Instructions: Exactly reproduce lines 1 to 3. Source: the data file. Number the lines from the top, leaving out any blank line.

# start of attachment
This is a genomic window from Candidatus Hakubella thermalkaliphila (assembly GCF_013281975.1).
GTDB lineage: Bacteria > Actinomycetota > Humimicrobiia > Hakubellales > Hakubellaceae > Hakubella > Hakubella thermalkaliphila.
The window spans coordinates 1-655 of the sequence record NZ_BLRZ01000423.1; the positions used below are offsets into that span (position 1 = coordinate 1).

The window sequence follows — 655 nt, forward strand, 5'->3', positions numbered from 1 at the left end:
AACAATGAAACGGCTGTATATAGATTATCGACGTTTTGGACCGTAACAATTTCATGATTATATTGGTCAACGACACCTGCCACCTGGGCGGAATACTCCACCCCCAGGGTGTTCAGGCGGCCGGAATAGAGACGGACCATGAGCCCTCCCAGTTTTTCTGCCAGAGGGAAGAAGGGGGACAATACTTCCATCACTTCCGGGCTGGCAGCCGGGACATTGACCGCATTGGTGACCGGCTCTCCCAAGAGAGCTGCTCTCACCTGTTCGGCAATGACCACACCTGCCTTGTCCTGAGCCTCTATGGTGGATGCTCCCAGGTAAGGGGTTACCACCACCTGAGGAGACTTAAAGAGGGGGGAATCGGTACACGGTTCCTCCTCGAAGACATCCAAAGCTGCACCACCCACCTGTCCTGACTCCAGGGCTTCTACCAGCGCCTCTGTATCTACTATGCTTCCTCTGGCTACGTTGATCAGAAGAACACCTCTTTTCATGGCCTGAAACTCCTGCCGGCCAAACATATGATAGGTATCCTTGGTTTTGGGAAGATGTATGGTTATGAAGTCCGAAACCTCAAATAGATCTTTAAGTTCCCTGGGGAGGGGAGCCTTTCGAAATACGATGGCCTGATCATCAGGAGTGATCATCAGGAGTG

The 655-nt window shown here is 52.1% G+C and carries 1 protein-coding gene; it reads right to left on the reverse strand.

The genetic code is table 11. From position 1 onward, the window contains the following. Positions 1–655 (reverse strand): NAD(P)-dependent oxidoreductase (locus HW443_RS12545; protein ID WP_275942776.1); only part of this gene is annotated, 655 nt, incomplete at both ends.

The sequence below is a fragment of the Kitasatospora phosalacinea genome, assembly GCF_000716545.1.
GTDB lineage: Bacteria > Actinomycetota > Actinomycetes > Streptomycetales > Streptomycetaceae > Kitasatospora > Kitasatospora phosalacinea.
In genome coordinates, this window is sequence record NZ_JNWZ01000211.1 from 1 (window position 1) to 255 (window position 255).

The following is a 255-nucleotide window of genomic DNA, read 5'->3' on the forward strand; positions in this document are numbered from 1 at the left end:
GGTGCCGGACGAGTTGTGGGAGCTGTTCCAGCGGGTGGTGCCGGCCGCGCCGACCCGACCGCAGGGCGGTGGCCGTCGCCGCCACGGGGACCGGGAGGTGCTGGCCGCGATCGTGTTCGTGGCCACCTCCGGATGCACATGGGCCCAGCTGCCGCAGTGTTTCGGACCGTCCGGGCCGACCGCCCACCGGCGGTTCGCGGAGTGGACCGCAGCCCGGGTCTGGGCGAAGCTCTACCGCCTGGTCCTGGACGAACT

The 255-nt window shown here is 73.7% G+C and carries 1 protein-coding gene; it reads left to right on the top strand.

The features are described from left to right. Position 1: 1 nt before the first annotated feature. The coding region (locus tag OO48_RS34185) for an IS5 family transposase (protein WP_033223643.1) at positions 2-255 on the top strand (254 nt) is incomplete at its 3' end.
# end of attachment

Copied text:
This is a genomic window from Candidatus Hakubella thermalkaliphila (assembly GCF_013281975.1).
GTDB lineage: Bacteria > Actinomycetota > Humimicrobiia > Hakubellales > Hakubellaceae > Hakubella > Hakubella thermalkaliphila.
The window spans coordinates 1-655 of the sequence record NZ_BLRZ01000423.1; the positions used below are offsets into that span (position 1 = coordinate 1).